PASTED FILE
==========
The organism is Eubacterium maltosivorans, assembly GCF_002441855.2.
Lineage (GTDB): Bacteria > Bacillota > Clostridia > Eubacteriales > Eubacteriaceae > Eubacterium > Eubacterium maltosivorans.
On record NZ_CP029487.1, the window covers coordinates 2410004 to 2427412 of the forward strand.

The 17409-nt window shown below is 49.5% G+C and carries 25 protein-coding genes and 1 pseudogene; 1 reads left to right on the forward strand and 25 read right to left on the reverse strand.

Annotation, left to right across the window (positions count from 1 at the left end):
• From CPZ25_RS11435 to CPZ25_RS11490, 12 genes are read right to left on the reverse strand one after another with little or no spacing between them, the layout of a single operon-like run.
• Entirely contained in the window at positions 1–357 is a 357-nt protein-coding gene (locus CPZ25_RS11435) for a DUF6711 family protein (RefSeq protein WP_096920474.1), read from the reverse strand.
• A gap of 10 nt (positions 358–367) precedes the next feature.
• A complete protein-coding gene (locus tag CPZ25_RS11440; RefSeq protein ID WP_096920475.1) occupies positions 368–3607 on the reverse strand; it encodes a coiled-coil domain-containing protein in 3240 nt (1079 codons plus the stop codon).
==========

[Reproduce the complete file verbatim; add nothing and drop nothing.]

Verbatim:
The organism is Eubacterium maltosivorans, assembly GCF_002441855.2.
Lineage (GTDB): Bacteria > Bacillota > Clostridia > Eubacteriales > Eubacteriaceae > Eubacterium > Eubacterium maltosivorans.
On record NZ_CP029487.1, the window covers coordinates 2410004 to 2427412 of the forward strand.

The 17409-nt window shown below is 49.5% G+C and carries 25 protein-coding genes and 1 pseudogene; 1 reads left to right on the forward strand and 25 read right to left on the reverse strand.

Annotation, left to right across the window (positions count from 1 at the left end):
• From CPZ25_RS11435 to CPZ25_RS11490, 12 genes are read right to left on the reverse strand one after another with little or no spacing between them, the layout of a single operon-like run.
• Entirely contained in the window at positions 1–357 is a 357-nt protein-coding gene (locus CPZ25_RS11435) for a DUF6711 family protein (RefSeq protein WP_096920474.1), read from the reverse strand.
• A gap of 10 nt (positions 358–367) precedes the next feature.
• A complete protein-coding gene (locus tag CPZ25_RS11440; RefSeq protein ID WP_096920475.1) occupies positions 368–3607 on the reverse strand; it encodes a coiled-coil domain-containing protein in 3240 nt (1079 codons plus the stop codon).